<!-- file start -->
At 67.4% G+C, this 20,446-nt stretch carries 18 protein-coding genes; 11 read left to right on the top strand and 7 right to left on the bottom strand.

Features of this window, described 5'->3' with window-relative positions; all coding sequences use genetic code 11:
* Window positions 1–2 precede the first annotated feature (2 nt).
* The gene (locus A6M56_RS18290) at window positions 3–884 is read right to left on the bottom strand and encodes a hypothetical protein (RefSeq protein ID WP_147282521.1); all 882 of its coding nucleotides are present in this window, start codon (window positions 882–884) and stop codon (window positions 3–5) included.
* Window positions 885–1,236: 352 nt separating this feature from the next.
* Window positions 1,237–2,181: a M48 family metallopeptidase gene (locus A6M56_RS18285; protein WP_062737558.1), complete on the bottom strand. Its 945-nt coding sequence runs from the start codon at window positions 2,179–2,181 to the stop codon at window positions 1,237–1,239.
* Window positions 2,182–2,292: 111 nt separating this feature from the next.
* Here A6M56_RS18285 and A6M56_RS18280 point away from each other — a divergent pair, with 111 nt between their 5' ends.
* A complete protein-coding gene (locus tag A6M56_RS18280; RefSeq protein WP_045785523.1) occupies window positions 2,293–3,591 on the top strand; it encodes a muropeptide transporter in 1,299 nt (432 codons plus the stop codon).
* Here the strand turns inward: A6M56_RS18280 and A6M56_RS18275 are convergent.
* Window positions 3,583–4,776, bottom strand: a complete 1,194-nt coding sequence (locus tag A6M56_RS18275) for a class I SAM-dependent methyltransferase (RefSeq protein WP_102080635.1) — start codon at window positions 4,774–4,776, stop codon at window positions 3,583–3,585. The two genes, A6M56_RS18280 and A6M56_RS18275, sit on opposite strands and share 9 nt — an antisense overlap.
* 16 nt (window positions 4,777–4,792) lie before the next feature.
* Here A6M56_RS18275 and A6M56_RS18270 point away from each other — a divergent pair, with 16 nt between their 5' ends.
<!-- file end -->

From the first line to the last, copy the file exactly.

At 67.4% G+C, this 20,446-nt stretch carries 18 protein-coding genes; 11 read left to right on the top strand and 7 right to left on the bottom strand.

Features of this window, described 5'->3' with window-relative positions; all coding sequences use genetic code 11:
* Window positions 1–2 precede the first annotated feature (2 nt).
* The gene (locus A6M56_RS18290) at window positions 3–884 is read right to left on the bottom strand and encodes a hypothetical protein (RefSeq protein ID WP_147282521.1); all 882 of its coding nucleotides are present in this window, start codon (window positions 882–884) and stop codon (window positions 3–5) included.
* Window positions 885–1,236: 352 nt separating this feature from the next.
* Window positions 1,237–2,181: a M48 family metallopeptidase gene (locus A6M56_RS18285; protein WP_062737558.1), complete on the bottom strand. Its 945-nt coding sequence runs from the start codon at window positions 2,179–2,181 to the stop codon at window positions 1,237–1,239.
* Window positions 2,182–2,292: 111 nt separating this feature from the next.
* Here A6M56_RS18285 and A6M56_RS18280 point away from each other — a divergent pair, with 111 nt between their 5' ends.
* A complete protein-coding gene (locus tag A6M56_RS18280; RefSeq protein WP_045785523.1) occupies window positions 2,293–3,591 on the top strand; it encodes a muropeptide transporter in 1,299 nt (432 codons plus the stop codon).
* Here the strand turns inward: A6M56_RS18280 and A6M56_RS18275 are convergent.
* Window positions 3,583–4,776, bottom strand: a complete 1,194-nt coding sequence (locus tag A6M56_RS18275) for a class I SAM-dependent methyltransferase (RefSeq protein WP_102080635.1) — start codon at window positions 4,774–4,776, stop codon at window positions 3,583–3,585. The two genes, A6M56_RS18280 and A6M56_RS18275, sit on opposite strands and share 9 nt — an antisense overlap.
* 16 nt (window positions 4,777–4,792) lie before the next feature.
* Here A6M56_RS18275 and A6M56_RS18270 point away from each other — a divergent pair, with 16 nt between their 5' ends.